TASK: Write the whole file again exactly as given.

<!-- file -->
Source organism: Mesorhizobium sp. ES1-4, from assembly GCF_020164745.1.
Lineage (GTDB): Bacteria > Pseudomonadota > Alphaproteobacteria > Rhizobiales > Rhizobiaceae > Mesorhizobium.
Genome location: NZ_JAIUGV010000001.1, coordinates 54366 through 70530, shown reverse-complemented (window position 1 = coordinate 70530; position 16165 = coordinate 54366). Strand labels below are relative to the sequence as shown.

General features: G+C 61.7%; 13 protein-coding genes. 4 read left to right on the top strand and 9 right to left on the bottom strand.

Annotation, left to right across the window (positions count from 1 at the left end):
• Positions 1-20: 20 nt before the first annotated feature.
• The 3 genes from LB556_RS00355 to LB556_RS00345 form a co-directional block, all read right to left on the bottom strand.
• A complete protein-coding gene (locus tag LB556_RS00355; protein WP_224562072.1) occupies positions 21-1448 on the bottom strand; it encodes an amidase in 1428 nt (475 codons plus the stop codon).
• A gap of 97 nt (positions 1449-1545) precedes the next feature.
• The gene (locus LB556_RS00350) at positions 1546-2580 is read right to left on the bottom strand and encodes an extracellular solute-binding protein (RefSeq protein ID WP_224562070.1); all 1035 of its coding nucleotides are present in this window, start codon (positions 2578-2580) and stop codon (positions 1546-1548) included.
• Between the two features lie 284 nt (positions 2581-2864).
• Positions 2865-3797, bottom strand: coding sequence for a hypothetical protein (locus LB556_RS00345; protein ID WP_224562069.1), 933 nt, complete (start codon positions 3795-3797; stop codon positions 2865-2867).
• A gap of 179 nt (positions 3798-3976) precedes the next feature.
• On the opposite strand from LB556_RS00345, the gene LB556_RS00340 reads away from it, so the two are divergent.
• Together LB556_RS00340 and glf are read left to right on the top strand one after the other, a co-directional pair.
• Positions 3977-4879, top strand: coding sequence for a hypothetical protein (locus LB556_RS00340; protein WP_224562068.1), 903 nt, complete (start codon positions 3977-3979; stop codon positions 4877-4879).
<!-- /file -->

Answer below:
Source organism: Mesorhizobium sp. ES1-4, from assembly GCF_020164745.1.
Lineage (GTDB): Bacteria > Pseudomonadota > Alphaproteobacteria > Rhizobiales > Rhizobiaceae > Mesorhizobium.
Genome location: NZ_JAIUGV010000001.1, coordinates 54366 through 70530, shown reverse-complemented (window position 1 = coordinate 70530; position 16165 = coordinate 54366). Strand labels below are relative to the sequence as shown.

General features: G+C 61.7%; 13 protein-coding genes. 4 read left to right on the top strand and 9 right to left on the bottom strand.

Annotation, left to right across the window (positions count from 1 at the left end):
• Positions 1-20: 20 nt before the first annotated feature.
• The 3 genes from LB556_RS00355 to LB556_RS00345 form a co-directional block, all read right to left on the bottom strand.
• A complete protein-coding gene (locus tag LB556_RS00355; protein WP_224562072.1) occupies positions 21-1448 on the bottom strand; it encodes an amidase in 1428 nt (475 codons plus the stop codon).
• A gap of 97 nt (positions 1449-1545) precedes the next feature.
• The gene (locus LB556_RS00350) at positions 1546-2580 is read right to left on the bottom strand and encodes an extracellular solute-binding protein (RefSeq protein ID WP_224562070.1); all 1035 of its coding nucleotides are present in this window, start codon (positions 2578-2580) and stop codon (positions 1546-1548) included.
• Between the two features lie 284 nt (positions 2581-2864).
• Positions 2865-3797, bottom strand: coding sequence for a hypothetical protein (locus LB556_RS00345; protein ID WP_224562069.1), 933 nt, complete (start codon positions 3795-3797; stop codon positions 2865-2867).
• A gap of 179 nt (positions 3798-3976) precedes the next feature.
• On the opposite strand from LB556_RS00345, the gene LB556_RS00340 reads away from it, so the two are divergent.
• Together LB556_RS00340 and glf are read left to right on the top strand one after the other, a co-directional pair.
• Positions 3977-4879, top strand: coding sequence for a hypothetical protein (locus LB556_RS00340; protein WP_224562068.1), 903 nt, complete (start codon positions 3977-3979; stop codon positions 4877-4879).